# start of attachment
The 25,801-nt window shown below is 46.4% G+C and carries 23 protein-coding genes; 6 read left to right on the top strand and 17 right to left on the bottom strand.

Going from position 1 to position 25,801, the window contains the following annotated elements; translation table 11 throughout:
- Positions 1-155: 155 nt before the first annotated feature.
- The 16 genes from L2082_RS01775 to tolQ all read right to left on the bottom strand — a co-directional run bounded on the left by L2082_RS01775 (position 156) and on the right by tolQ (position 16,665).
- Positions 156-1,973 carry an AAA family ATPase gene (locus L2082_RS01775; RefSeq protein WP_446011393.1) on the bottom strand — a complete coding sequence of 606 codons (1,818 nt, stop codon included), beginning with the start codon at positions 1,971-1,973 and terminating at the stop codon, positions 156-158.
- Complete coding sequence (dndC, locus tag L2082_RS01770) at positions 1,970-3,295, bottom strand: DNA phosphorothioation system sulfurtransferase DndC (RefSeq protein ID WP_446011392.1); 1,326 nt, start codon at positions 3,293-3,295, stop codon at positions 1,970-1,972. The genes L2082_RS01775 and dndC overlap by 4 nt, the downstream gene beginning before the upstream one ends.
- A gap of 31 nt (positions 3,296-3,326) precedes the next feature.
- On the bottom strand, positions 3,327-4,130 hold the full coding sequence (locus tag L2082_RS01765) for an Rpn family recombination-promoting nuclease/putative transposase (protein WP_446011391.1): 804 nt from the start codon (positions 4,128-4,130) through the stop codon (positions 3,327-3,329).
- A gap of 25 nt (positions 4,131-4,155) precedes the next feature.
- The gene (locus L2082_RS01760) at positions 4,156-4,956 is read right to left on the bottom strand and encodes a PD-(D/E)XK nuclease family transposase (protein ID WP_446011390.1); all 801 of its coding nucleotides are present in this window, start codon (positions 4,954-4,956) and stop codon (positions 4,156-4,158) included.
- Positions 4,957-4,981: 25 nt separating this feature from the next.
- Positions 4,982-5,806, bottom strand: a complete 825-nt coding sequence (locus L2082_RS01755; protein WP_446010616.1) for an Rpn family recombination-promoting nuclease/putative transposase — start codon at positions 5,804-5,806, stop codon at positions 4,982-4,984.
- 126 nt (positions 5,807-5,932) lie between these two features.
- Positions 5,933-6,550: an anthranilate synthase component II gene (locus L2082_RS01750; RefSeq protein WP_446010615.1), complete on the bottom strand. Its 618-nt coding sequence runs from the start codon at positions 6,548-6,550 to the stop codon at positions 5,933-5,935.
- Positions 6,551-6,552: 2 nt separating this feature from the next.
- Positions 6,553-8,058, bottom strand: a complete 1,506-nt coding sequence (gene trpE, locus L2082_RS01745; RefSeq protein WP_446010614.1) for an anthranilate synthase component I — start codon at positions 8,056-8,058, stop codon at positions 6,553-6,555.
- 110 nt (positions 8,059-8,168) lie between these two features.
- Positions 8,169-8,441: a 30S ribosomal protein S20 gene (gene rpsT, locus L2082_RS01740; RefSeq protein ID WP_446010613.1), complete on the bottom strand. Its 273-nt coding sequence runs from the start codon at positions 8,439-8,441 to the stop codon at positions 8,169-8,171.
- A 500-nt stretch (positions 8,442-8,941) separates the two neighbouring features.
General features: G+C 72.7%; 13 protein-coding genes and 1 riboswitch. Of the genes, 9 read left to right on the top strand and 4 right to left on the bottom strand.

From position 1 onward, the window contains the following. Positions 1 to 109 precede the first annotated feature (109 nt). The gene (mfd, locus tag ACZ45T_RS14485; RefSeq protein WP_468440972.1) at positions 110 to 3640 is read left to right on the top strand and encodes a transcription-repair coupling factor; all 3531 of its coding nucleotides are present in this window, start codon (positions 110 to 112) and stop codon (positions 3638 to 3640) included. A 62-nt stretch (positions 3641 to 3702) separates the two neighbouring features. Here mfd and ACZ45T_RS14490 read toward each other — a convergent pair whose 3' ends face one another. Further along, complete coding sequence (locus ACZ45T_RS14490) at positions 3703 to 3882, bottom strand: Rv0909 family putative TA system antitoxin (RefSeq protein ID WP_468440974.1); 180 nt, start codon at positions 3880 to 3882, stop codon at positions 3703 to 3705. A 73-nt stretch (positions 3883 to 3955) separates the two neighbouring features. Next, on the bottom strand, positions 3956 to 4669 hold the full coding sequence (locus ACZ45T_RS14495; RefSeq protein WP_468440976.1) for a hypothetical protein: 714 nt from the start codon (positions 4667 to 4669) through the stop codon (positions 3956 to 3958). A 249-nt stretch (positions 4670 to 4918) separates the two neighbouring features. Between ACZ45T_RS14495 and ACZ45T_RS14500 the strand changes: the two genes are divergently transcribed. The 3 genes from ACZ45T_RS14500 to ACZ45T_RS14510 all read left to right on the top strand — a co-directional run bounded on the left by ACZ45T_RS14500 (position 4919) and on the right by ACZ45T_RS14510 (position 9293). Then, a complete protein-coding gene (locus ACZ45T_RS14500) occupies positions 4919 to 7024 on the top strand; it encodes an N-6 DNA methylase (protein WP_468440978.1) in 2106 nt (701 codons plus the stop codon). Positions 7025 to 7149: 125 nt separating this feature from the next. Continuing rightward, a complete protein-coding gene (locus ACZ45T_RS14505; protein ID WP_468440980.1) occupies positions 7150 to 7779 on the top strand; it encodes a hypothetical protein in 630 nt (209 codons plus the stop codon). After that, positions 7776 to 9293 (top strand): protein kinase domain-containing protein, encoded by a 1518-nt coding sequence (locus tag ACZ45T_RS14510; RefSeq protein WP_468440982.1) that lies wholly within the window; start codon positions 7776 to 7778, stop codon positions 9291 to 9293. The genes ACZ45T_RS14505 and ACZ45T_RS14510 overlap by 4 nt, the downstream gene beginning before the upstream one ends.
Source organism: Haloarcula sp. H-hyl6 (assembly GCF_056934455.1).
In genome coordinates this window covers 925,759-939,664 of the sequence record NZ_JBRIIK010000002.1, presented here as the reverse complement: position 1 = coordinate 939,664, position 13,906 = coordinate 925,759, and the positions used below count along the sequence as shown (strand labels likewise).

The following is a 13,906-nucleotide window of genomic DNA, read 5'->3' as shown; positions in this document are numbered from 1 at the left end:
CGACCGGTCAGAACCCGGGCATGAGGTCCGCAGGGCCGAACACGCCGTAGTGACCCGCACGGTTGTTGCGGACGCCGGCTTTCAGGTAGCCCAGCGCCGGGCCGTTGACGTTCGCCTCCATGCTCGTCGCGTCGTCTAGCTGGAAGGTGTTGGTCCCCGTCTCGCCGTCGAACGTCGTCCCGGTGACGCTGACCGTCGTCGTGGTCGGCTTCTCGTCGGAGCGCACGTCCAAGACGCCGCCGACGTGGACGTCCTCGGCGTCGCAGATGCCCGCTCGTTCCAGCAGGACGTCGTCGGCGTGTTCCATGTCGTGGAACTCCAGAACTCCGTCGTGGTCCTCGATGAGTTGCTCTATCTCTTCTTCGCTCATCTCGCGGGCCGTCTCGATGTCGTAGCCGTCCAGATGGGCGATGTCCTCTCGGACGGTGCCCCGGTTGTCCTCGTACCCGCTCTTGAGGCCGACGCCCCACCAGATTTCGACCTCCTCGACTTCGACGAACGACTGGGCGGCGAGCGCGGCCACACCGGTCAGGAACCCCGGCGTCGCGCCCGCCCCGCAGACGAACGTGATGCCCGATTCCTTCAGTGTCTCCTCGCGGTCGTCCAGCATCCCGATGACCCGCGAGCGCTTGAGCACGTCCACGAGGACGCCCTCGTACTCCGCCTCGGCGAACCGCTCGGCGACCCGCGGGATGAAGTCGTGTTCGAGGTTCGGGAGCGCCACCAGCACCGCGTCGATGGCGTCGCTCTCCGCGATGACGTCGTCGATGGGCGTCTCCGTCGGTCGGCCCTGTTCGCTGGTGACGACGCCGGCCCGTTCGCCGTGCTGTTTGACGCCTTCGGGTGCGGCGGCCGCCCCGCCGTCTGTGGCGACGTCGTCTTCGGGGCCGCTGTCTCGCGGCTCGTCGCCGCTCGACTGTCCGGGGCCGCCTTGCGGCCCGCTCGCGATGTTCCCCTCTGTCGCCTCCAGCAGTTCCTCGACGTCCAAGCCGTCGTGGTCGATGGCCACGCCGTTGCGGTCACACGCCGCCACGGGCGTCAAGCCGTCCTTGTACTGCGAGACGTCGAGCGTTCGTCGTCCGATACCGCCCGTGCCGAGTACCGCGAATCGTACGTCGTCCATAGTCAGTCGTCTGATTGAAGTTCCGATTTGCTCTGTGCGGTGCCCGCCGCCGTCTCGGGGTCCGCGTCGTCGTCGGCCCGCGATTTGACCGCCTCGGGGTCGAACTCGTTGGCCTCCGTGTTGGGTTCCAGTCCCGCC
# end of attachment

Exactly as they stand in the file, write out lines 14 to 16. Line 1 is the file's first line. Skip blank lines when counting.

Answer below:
- Positions 5,933-6,550: an anthranilate synthase component II gene (locus L2082_RS01750; RefSeq protein WP_446010615.1), complete on the bottom strand. Its 618-nt coding sequence runs from the start codon at positions 6,548-6,550 to the stop codon at positions 5,933-5,935.
- Positions 6,551-6,552: 2 nt separating this feature from the next.
- Positions 6,553-8,058, bottom strand: a complete 1,506-nt coding sequence (gene trpE, locus L2082_RS01745; RefSeq protein WP_446010614.1) for an anthranilate synthase component I — start codon at positions 8,056-8,058, stop codon at positions 6,553-6,555.